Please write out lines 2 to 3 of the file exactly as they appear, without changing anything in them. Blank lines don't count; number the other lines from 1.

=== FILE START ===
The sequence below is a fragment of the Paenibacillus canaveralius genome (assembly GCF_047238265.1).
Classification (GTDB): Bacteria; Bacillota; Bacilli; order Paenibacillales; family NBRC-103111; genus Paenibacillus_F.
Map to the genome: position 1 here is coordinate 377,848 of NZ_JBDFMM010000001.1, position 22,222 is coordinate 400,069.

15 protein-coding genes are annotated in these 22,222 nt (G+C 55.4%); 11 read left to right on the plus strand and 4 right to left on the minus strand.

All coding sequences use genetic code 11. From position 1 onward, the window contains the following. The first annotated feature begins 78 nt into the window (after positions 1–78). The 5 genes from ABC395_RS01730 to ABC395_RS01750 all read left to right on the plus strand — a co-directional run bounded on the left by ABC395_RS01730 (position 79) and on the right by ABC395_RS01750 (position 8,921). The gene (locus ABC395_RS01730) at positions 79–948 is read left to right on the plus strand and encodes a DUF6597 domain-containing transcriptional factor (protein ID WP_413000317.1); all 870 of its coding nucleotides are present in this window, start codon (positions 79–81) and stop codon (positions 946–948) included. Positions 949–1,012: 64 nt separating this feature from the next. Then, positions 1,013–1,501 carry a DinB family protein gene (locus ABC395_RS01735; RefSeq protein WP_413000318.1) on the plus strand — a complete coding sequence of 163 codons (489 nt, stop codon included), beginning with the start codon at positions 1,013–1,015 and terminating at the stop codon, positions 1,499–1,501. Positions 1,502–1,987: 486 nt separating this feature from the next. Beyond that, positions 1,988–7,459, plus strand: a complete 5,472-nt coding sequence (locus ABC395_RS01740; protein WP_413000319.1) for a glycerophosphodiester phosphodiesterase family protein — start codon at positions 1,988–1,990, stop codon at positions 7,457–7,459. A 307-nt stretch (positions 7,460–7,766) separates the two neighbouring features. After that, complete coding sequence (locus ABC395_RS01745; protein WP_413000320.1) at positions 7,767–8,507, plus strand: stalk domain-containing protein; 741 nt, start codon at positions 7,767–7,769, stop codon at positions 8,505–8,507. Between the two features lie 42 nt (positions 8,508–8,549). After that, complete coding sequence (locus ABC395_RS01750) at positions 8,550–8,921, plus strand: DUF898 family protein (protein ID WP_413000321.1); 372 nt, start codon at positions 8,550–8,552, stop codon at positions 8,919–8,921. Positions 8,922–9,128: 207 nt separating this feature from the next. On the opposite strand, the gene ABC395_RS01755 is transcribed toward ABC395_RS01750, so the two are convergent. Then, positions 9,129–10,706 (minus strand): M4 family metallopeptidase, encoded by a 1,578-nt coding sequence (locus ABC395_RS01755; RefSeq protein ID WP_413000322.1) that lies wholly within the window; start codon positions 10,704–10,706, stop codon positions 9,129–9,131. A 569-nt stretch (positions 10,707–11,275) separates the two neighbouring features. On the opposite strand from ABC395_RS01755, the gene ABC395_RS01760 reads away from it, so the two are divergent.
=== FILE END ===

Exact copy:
Classification (GTDB): Bacteria; Bacillota; Bacilli; order Paenibacillales; family NBRC-103111; genus Paenibacillus_F.
Map to the genome: position 1 here is coordinate 377,848 of NZ_JBDFMM010000001.1, position 22,222 is coordinate 400,069.